The public library’s role in homework help is not singular, and many teens do need and do use the public library for these particular aspects of homework support: space that is convivial for group work on evenings and weekends; public space that can give them the privacy and “away” time they may need from crowded homes in order to concentrate without outlay of cash; nonjudgmental staff who can’t influence their final grade, no matter how much “help” is needed to round up the information that they feel will satisfy their homework needs; access to an adult who has sufficient academic English to be able to communicate (if only by listening and asking clarifying questions) about an assignment. Public libraries don’t provide high level expert advice on investing, but they are the “right place” for those with investment concerns to bring some of their work; same goes for students with assignments that, homework being what it is, requires them to investigate outside the classroom.

  2. Hi Francisca,
    I think we’re much on the same page here. One thing Linda and I have talked a lot about – and will discuss in our next post – is how public libraries CAN best support teens when it comes to homework, and all of the things you mention above are exactly what we discussed. I think where we are being a bit more critical (that is probably too strong a word, but I just mean looking with a critical eye) is with public libraries trying to provide the *same* services as school libraries – via homework help sites, database access, and a print collection – which, frankly, isn’t really possible. But in terms of supporting teens as they study, offering a comfortable, friendly place where they can work alone or with friends, and even answering research questions, these are all excellent services.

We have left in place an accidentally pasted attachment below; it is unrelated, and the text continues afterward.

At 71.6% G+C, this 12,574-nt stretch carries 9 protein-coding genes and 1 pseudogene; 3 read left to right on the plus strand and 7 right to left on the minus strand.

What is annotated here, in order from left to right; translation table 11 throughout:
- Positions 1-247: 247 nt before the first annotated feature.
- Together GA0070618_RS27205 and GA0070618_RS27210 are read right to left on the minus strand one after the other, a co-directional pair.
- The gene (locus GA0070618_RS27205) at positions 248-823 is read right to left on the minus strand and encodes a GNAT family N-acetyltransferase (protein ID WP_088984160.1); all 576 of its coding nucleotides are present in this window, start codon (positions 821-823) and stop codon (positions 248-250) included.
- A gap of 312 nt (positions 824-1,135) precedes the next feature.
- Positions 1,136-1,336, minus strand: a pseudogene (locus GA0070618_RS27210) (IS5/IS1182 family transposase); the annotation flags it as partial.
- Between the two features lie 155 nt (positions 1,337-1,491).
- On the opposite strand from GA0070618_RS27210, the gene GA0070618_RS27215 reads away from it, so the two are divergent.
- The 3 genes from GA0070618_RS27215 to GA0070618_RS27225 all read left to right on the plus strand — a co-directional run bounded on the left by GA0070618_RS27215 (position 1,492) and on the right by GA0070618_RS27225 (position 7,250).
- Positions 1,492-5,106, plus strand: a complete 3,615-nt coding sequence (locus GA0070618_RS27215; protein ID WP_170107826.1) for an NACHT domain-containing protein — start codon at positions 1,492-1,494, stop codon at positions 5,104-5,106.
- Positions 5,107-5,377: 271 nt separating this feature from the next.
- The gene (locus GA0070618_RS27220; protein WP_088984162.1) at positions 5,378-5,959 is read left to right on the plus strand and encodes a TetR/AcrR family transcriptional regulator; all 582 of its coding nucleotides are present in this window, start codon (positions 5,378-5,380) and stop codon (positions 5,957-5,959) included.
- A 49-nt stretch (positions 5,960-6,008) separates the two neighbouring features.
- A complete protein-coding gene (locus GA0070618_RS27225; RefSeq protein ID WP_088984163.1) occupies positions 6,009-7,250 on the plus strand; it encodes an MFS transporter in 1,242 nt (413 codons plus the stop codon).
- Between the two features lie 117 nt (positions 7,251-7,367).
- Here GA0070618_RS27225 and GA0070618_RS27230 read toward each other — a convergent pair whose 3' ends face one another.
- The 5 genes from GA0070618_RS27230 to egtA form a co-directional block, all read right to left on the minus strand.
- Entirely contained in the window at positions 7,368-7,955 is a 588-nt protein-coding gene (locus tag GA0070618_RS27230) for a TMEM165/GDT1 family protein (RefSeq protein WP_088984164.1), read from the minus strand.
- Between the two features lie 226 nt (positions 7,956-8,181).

Sarah

  3. We have a very successful homework help/tutoring program at our library. It’s a partnership with the local high school campus (which actually contains three high schools) – the members of their National Honor Society provide homework help/tutoring for K-12 students at the library three nights a week during the school year (they’re also at the other public library utilized by our school system two nights a week). The NHS tutors are busy almost all the time and we’ve had an overwhelmingly positive response to the program. We sometimes have more people than they can help, in fact, though they handle it pretty well. We’ve made it a fairly self-sustaining program with the burden of timing and so forth on the NHS tutors, so the staff commitment is minimal. It’s been a great partnership and really fills a need that our staff would otherwise be unable to address.